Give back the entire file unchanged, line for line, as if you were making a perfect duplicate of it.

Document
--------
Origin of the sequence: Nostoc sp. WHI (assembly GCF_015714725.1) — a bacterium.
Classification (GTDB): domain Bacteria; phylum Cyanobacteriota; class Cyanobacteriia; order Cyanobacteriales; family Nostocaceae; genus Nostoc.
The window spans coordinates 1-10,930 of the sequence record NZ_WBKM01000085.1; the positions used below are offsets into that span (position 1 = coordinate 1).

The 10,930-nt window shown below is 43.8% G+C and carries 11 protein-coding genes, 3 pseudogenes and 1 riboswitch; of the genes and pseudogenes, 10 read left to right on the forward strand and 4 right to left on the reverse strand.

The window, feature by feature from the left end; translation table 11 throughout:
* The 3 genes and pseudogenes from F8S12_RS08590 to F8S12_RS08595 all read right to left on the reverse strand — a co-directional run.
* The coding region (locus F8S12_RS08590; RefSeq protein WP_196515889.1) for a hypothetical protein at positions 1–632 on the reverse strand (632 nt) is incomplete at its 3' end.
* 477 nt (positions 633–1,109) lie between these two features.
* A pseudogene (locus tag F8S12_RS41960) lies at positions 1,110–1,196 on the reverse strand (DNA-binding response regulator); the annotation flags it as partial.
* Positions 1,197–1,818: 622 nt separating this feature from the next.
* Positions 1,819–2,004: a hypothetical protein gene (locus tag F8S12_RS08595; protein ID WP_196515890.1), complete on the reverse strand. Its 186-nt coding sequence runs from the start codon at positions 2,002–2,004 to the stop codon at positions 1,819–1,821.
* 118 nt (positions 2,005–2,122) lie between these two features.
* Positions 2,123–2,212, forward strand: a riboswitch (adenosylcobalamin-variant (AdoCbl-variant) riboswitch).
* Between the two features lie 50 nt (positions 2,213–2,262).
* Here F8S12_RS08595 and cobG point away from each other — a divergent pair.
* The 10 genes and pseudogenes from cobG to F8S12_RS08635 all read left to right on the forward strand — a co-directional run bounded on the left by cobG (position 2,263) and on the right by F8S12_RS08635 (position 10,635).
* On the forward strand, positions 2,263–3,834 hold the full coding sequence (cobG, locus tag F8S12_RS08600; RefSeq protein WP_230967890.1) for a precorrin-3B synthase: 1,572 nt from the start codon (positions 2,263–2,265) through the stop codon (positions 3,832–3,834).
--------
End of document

Origin of the sequence: Nostoc sp. WHI (assembly GCF_015714725.1) — a bacterium.
Classification (GTDB): domain Bacteria; phylum Cyanobacteriota; class Cyanobacteriia; order Cyanobacteriales; family Nostocaceae; genus Nostoc.
The window spans coordinates 1-10,930 of the sequence record NZ_WBKM01000085.1; the positions used below are offsets into that span (position 1 = coordinate 1).

The 10,930-nt window shown below is 43.8% G+C and carries 11 protein-coding genes, 3 pseudogenes and 1 riboswitch; of the genes and pseudogenes, 10 read left to right on the forward strand and 4 right to left on the reverse strand.

The window, feature by feature from the left end; translation table 11 throughout:
* The 3 genes and pseudogenes from F8S12_RS08590 to F8S12_RS08595 all read right to left on the reverse strand — a co-directional run.
* The coding region (locus F8S12_RS08590; RefSeq protein WP_196515889.1) for a hypothetical protein at positions 1–632 on the reverse strand (632 nt) is incomplete at its 3' end.
* 477 nt (positions 633–1,109) lie between these two features.
* A pseudogene (locus tag F8S12_RS41960) lies at positions 1,110–1,196 on the reverse strand (DNA-binding response regulator); the annotation flags it as partial.
* Positions 1,197–1,818: 622 nt separating this feature from the next.
* Positions 1,819–2,004: a hypothetical protein gene (locus tag F8S12_RS08595; protein ID WP_196515890.1), complete on the reverse strand. Its 186-nt coding sequence runs from the start codon at positions 2,002–2,004 to the stop codon at positions 1,819–1,821.
* 118 nt (positions 2,005–2,122) lie between these two features.
* Positions 2,123–2,212, forward strand: a riboswitch (adenosylcobalamin-variant (AdoCbl-variant) riboswitch).
* Between the two features lie 50 nt (positions 2,213–2,262).
* Here F8S12_RS08595 and cobG point away from each other — a divergent pair.
* The 10 genes and pseudogenes from cobG to F8S12_RS08635 all read left to right on the forward strand — a co-directional run bounded on the left by cobG (position 2,263) and on the right by F8S12_RS08635 (position 10,635).
* On the forward strand, positions 2,263–3,834 hold the full coding sequence (cobG, locus tag F8S12_RS08600; RefSeq protein WP_230967890.1) for a precorrin-3B synthase: 1,572 nt from the start codon (positions 2,263–2,265) through the stop codon (positions 3,832–3,834).